Our Connection: The Medicine Man by Cyrus Dallin

The Native American "Medicine Man" sculpture in Fairmount Park

The Hypochondriac (or The Imaginary Invalid) by French playwright Molière revolves around an old Parisian hypochondriac who is obsessed with doctors. He plans to marry his daughter to a medical student for his own benefit, and is ultimately manipulated into becoming his own doctor (who can then cure himself).

For the The Medicine Man (1899) sculpture in Fairmount Park, “doctor” or “French” may not come to mind, but those are the connections here! In Native American tribes, the medicine man (or woman) is like a doctor and a priest: the spiritual leader and healer of a tribe believed to possess powers that can cure disease and illness by warding off evil spirits and summoning the help of the “Great Spirit.” And it was in Paris where American sculptor Cyrus Dallin encountered the touring Buffalo Bill’s Wild West Show, which inspired Dallin – who grew up among Native Americans in Utah – to make works that would glorify Native Americans. The Medicine Man was exhibited at the 1900 Paris Exposition, where the Austrian government attempted to purchase the sculpture for a park in Vienna, not knowing that it had already been purchased by our organization for Philadelphia.

Orchestra sample: Marc-Antoine Charpentier’s Incidental music for Le Malade Imaginaire | Book inspiration: The Hypochondriac

 

4.

The Story: Metamorphosis by Ovid

Our Connection: The Gates of Hell by Auguste Rodin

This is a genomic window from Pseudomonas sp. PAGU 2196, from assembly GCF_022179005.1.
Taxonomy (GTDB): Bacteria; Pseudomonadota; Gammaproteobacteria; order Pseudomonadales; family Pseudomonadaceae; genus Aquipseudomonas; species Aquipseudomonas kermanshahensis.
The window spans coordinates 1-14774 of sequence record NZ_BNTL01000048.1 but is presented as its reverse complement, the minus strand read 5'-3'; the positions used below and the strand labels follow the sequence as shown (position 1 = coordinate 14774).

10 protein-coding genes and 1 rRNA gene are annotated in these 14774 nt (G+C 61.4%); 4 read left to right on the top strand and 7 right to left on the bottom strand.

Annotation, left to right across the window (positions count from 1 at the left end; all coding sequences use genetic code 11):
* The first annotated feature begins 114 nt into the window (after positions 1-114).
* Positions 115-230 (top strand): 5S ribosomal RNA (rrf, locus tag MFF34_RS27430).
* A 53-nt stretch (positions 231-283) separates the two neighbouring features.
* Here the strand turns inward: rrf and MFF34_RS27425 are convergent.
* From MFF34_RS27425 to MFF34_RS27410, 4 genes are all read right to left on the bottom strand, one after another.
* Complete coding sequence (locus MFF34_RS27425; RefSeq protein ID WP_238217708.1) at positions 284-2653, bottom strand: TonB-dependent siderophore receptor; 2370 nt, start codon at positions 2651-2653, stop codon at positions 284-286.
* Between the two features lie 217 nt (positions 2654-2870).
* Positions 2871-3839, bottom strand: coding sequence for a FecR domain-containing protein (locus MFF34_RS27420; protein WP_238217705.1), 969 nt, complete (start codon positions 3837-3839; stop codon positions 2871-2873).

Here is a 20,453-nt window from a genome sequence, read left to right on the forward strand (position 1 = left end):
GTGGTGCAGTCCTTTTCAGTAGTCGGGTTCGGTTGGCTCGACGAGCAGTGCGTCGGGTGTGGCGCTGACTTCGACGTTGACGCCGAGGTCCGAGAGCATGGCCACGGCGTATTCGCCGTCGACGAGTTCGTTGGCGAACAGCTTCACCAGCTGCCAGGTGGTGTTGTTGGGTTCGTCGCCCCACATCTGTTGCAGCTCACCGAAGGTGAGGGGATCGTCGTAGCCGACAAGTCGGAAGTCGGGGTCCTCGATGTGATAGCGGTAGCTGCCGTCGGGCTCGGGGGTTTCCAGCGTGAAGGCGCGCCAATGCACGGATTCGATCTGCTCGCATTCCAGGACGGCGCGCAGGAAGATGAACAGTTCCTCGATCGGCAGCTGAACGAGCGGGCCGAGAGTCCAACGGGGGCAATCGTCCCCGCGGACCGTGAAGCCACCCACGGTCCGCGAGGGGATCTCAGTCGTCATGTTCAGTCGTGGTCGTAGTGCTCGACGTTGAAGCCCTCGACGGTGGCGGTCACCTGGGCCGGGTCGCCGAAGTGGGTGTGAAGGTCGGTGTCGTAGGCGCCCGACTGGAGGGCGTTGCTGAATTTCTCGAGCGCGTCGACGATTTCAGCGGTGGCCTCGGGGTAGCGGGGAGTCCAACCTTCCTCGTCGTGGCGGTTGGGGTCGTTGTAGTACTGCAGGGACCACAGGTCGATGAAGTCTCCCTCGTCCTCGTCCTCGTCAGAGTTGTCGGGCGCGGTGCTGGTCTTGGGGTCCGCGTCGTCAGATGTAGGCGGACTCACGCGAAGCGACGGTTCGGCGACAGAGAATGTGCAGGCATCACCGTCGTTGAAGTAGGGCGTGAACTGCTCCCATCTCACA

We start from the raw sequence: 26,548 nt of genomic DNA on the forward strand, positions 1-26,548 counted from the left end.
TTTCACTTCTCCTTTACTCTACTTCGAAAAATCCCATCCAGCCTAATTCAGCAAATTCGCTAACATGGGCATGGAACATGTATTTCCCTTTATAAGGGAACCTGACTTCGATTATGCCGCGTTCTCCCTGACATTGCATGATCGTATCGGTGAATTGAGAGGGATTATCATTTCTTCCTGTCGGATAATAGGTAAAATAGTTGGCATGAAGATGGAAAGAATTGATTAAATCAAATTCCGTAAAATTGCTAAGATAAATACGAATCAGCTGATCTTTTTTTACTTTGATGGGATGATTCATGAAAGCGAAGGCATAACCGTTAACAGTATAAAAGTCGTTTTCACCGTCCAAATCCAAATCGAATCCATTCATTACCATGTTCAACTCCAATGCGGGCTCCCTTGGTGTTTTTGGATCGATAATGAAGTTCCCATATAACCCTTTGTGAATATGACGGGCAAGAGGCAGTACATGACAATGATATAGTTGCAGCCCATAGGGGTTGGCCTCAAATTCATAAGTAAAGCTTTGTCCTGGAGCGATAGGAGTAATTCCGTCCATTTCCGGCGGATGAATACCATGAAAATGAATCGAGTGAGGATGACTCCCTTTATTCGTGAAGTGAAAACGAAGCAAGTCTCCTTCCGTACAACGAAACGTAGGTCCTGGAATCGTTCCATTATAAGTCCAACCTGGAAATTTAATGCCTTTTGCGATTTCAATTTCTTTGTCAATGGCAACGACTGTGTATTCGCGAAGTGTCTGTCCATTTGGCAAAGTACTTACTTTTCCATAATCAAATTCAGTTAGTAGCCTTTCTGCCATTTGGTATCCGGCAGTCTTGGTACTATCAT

Full view and detail view of Rodin's bronze Gates of Hell at the Rodin Museum in Philadelphia

The orchestra will be playing Rameau’s music for Pygmalion, a story based on Ovid’s Metamorphosis. In the story, Pygmalion the sculptor falls in love with a statue he has carved, which then comes to life with the help of Venus and Cupid. The themes in this work are love and transformation.

Auguste Rodin didn’t exactly fall in love with his sculpture, but he was similarly preoccupied with his Gates of Hell (1880-1917)located at the entrance to the Rodin Museum. Based on Dante’s Inferno, this intensely passionate work dominated Rodin’s thoughts from 1880 to 1890, and remained a source of fascination and anxiety until his death in 1917. Several figures also emerged from The Gates and “came to life” in a way: Some of Rodin’s best-known works like The Thinker and The Three Shades began as small figures in The Gates and were transformed into these larger versions. Ovid, the Roman poet who wrote Metamorphosis, was actually a favorite author of Rodin, and toward the top of the gates is a reference: two female figures in an embrace that evoke the spirit of Ovid.

Orchestra sample: Jean-Philippe Rameau’s Ballet music for Pygmalion | Book inspiration: Metamorphosis

 

Related Artworks

Artwork

Shakespeare Memorial

(1926)

by Alexander Stirling Calder (1870 - 1945)

Logan Square, Benjamin Franklin Parkway between 19th and 20th Streets

Alexander Stirling Calder’s monument to William Shakespeare, which depicts two figures representing Comedy and Tragedy.

Artwork

Sleeping Woman

(1991)

by Stephen Berg (1934 - 2014), Tom Chimes (1921 - 2009)

Kelly Drive on the Schuylkill River retaining wall between "Cowboy" and "Playing Angels," Fairmount Park

Poet Stephen Berg and visual artist Tom Chimes describe Sleeping Woman as a “choral voice rising out of the site.” The collaborative work was created specifically for its location along the Schuylkill River.

Artwork

The Medicine Man

(1899)

by Cyrus E. Dallin (1861 - 1944)

Dauphin Street west of 33rd Street, East Fairmount Park

The Medicine Man is one of four Native American sculptures that Dallin executed. It was exhibited in the 1899 Salon and the 1900 Paris Exposition, where it received a silver medal.

Artwork

The Gates of Hell

(1880-1917)

by Auguste Rodin (1840 - 1917)

Rodin Museum entrance, Benjamin Franklin Parkway between 21st and 22nd Streets

The theme for Rodin’s Gates of Hell derives from Dante’s Inferno, but Rodin incorporated dozens of figures that have no strict parallel in the poem.